Military History

Military History

Furious Charge Against Malakoff

By Charles Hilbert

The Ottoman Empire of Sultan Abd al-Majid I was in decline. Less than 200 years before, it had reached its high water mark in 1683 when Ottoman armies surrounded the walls of Vienna, only to be beaten back by the forces of Jan Sobieski, King of Poland, and Leopold I, Holy Roman Emperor, who were bankrolled by Pope Innocent XI and the Holy League. Read more

Byzantines troops are shown sneaking into Nicea on the night of June 18-19, 1097. The Franks captured the fortress at the outset of the First Crusade from the Seljuks while Sultan Kilij Arslan I was away campaigning.

Military History

Battle for Jerusalem

By William E. Welsh

The barefoot crusaders tramped slowly underneath a blazing sun behind bishops and priests chanting and holding aloft relics on July 8, 1099. Read more

Captain David Farragut’s flagship, the Hartford, is attacked by a Confederate fire raft as the Union fleet makes its run past Forts Jackson and St. Philip on April 24, 1862. The Hartford caught fire, but prompt action by the ship’s crew saved her from destruction.

Military History

Conquering the Queen City

By Pedro Garcia

The victory at Manassas on July 21, 1861, had made the Rebels overconfident bordering on lethargic. As one observer noted, “It created a paralysis of enterprise that was more damaging than disaster was for the North.” Read more

Sailors and marines of the powerful Venetian Navy assault the seaward wall along the Golden Horn for a second time in April 1204. The Venetians suspended gangplanks from the masts and yard-arms of their galleys that served as flying bridges for marines to use in assaulting the tops of the city's walls.

Military History

Sack of Constantinople

By William E. Welsh

Dawn broke clear and hot over Constantinople on July 17, 1203.

All manner of war machines were clustered around the Latin crusaders’ fortified camp on a hill where the Monastery of Saints Cosmas and Damian was located. Read more

Military History

King Pepin the Short

By William E. Welsh

An event of great significance in early medieval Europe occurred in 753, when newly ensconced Pope Stephen II decided to journey north to Metz to confer with Frankish King Pepin III (known as “The Short”). Read more

Military History

The Raven Forward Air Controllers

By William E. Welsh

Raven forward air controller Charles Edwin Engle usually took his Cessna 0-1 “Bird Dog” up to an altitude of 12,000 feet over northern Laos to await the arrival of a flight of inbound A-1E Skyraiders from Thailand. Read more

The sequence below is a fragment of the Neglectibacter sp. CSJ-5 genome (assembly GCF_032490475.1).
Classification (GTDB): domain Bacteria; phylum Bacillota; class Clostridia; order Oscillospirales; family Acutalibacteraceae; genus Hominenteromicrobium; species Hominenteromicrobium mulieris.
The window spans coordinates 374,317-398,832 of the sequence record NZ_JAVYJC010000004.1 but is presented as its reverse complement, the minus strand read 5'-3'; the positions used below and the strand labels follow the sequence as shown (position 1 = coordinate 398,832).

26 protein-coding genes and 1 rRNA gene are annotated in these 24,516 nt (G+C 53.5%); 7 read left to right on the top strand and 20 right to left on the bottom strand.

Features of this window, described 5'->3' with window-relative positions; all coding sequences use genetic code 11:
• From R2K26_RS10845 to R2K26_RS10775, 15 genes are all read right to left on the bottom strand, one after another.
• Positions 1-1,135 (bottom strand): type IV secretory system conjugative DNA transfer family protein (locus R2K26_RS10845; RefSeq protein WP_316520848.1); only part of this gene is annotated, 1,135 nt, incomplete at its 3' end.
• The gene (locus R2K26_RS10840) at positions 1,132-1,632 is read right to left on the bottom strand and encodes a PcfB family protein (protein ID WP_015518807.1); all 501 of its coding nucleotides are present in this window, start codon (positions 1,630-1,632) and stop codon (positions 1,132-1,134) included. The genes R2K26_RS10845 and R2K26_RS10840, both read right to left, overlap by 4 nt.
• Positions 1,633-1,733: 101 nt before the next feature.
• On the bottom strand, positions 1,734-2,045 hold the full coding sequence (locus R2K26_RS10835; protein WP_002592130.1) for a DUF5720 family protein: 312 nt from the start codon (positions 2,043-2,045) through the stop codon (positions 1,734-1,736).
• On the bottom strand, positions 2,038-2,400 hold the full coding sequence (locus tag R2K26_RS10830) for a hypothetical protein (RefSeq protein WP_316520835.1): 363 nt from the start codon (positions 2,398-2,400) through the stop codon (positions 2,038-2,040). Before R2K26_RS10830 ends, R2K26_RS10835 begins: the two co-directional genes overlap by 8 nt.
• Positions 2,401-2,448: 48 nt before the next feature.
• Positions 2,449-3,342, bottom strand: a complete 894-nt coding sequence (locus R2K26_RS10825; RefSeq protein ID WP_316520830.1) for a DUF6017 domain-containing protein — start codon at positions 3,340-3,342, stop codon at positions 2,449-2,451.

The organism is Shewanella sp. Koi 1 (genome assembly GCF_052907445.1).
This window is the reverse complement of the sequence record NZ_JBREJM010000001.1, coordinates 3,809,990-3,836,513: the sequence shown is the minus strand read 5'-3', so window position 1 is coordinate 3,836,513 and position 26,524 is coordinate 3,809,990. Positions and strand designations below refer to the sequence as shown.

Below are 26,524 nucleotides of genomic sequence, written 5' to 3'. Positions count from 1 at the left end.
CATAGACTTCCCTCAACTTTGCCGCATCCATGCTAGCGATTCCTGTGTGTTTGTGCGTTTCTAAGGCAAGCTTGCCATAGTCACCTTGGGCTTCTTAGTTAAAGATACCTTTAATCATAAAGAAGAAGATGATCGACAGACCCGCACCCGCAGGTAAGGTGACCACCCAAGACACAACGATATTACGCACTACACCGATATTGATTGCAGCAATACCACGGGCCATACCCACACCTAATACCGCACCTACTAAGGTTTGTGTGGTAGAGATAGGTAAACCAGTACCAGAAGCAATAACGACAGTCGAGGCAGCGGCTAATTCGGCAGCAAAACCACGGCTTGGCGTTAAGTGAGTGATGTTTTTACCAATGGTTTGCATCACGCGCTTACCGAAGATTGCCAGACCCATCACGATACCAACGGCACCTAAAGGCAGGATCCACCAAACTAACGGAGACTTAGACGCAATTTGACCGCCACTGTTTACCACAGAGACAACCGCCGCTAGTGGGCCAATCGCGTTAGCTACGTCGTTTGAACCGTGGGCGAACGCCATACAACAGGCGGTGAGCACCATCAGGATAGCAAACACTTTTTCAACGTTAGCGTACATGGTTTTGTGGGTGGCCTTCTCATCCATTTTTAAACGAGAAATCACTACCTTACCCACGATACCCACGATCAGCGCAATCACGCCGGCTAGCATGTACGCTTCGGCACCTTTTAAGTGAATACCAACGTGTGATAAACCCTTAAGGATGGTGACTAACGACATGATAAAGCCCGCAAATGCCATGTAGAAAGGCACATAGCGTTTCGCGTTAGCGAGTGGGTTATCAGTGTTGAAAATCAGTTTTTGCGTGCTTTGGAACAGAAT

U.S. helicopters not only transported South Vietnamese troops to firebases inside Laos, but also carried them to Tchepone when the armored column stalled on Route 9. The March 6 air assault by elements of the South Vietnamese 1st Infantry Division was the largest helicopter assault of the war.

Military History

Mauled in Laos

By John Walker

The South Vietnamese rangers huddled in their trenches and bunkers at landing zone Ranger North throughout the day of February 19, 1971, as mortar shells crashed inside the perimeter. Read more

Union troops charge through D.R. Miller’s cornfield against the Confederate left flank at Antietam in a modern painting by Keith Rocco. The Union II Corps attack through William Roulette’s farm against the Confederate center held by Maj. Gen. Daniel Harvey Hill’s troops had the same intensity.

Military History

Lee’s Hard Fighter

By William E. Welsh

Two men rode forward from Sharpsburg, Maryland, on the morning of September 17, 1862. The one in front was of slight build with a scraggly beard, scrawny neck, sunken cheeks, and a high forehead. Read more

Alexander the Great’s soldiers are shown attacking Tyre in a modern illustration. Simultaneous attacks by Alexander’s fleet on both of the city’s harbors after six months of fighting put an impossible strain on the Tyrians’ resources.

Military History

The Fall of Tyre

By Alexander Zakrzewski

As Alexander the Great marched his army south along the Levantine coast in January 332 bc, he must have felt as if the fates were unquestionably on his side. Read more

French General Jean Rapp races towards a calm and self-assured Emperor Napoleon with a captured enemy standard during the height of the Battle of Austerlitz.

Military History

Clash of Empires

By David A. Norris

The Battle of Trafalgar, fought off the southwest coast of Spain on October 21, 1805, was a disaster for French Emperor Napoleon I. Read more